Lacunar infarction as an embolic complication of cardiac and arch angiography.
Lacunar infarcts are small, deep cerebral infarcts resulting from occlusion of small, penetrating cerebral arteries. They are most commonly associated with hypertension. Cardiac sources of embolization are sometimes present in patients with lacunes, but direct proof of a causal relationship is lacking. This report attempts to support the contention that emboli can cause lacunar syndromes and lacunar infarction.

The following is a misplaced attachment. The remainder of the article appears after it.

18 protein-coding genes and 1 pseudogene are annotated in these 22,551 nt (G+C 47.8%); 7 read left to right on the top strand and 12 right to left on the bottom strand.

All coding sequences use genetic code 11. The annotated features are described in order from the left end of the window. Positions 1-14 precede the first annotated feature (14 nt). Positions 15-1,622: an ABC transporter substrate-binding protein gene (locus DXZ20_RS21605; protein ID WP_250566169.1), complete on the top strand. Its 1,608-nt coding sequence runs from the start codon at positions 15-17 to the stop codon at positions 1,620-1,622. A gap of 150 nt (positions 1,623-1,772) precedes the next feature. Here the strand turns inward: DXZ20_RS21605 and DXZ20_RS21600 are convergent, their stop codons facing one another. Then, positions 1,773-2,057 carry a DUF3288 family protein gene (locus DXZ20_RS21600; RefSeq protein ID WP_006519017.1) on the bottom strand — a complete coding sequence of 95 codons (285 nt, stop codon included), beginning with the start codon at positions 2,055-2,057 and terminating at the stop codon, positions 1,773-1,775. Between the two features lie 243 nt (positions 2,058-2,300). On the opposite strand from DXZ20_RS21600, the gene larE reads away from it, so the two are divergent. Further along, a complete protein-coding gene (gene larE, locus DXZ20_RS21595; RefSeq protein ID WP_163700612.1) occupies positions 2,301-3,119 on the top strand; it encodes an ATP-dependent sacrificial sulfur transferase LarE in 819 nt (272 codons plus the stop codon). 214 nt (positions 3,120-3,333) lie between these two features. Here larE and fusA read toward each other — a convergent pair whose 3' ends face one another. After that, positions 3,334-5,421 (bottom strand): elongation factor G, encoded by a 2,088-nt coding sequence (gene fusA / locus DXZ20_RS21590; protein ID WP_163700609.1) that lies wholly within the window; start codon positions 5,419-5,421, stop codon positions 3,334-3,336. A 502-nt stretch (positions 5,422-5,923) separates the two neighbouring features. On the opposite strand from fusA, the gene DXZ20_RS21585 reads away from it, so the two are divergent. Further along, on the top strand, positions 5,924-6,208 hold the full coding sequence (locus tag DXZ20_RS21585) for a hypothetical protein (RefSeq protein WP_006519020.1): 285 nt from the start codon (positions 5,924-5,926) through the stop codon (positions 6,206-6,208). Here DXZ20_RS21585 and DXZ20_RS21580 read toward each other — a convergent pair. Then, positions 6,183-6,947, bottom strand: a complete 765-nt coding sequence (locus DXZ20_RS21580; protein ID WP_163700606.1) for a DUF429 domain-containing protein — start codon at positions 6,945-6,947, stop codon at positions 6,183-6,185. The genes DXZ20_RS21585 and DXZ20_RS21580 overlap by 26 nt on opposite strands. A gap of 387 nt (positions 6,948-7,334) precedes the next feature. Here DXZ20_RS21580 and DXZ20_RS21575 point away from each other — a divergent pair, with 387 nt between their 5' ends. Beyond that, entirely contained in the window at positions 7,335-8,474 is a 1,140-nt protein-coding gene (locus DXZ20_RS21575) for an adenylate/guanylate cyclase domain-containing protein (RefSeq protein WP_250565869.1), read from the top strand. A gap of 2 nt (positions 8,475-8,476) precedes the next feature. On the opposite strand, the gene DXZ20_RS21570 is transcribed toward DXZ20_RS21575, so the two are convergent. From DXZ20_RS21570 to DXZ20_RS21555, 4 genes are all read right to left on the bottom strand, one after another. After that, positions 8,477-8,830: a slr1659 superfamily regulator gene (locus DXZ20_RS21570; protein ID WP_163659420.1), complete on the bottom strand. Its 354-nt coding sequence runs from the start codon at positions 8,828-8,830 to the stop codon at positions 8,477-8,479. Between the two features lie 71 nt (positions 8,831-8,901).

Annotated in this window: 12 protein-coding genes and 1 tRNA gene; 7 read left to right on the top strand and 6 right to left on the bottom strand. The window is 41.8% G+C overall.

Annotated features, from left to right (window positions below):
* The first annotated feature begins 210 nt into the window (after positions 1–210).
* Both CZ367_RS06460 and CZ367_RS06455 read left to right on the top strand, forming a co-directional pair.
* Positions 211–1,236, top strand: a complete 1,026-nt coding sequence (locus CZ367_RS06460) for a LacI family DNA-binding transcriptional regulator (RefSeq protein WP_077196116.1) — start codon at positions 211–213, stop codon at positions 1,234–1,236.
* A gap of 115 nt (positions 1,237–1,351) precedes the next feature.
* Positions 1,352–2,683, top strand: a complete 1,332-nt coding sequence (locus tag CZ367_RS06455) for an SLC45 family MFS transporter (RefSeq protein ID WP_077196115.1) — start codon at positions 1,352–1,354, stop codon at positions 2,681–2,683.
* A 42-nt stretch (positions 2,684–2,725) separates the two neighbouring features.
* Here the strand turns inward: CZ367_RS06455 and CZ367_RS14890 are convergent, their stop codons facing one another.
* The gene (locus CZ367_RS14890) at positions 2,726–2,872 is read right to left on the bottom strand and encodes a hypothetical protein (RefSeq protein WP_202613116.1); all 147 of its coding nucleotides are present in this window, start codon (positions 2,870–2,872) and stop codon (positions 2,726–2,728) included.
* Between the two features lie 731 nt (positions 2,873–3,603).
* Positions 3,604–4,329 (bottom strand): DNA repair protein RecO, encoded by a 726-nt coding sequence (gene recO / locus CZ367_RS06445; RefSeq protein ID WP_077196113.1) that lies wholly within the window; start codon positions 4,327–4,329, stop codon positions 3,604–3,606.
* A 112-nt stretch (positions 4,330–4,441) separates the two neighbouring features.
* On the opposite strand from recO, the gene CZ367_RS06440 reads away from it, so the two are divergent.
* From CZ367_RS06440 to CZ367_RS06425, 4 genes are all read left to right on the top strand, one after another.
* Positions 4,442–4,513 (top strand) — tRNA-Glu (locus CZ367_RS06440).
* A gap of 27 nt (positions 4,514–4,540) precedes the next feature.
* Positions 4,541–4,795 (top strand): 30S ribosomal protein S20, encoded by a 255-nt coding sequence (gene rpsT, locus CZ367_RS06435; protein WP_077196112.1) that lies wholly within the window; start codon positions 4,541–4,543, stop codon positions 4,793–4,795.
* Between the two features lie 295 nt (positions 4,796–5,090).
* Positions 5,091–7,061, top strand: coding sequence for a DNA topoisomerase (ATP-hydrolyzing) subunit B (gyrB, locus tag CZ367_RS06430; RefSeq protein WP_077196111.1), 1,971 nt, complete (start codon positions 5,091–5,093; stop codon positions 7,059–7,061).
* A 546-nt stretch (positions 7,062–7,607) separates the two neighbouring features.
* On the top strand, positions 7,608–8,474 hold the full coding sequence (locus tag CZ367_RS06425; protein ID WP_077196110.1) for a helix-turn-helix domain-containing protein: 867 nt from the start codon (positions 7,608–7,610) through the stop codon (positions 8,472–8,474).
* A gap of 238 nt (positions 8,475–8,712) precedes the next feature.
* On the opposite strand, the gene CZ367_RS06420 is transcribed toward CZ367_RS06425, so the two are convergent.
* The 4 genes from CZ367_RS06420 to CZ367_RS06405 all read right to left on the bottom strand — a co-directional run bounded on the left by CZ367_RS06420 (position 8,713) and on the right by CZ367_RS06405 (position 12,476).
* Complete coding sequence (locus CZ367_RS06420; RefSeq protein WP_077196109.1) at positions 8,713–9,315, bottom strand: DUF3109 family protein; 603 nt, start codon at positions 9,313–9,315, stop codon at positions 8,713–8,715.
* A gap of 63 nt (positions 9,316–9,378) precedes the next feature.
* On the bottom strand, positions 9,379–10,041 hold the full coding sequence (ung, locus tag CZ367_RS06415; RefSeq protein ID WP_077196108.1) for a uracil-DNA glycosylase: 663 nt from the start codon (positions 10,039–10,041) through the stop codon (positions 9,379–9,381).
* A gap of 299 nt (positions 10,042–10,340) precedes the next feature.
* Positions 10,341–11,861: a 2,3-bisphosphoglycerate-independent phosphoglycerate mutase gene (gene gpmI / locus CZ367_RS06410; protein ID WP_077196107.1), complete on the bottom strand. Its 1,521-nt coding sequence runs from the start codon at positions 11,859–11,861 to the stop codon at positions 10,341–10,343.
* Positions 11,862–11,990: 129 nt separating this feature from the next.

We report two cases of pure motor hemiplegia, each of which developed while the patient was undergoing cardiac or aortic arch angiography. Neither patient had a history of previous transient ischemic attack or stroke. Initial computed tomography of the brain was normal in each. Repeat computed tomography in one confirmed a small, low-density lesion in the posterior limb of the internal capsule on the side appropriate to the patient's symptoms and remained normal in the second patient.
These two cases offer evidence that the classic lacunar stroke syndrome of pure motor hemiplegia can occur on an embolic basis.
- Copyright © 1991 by American Heart Association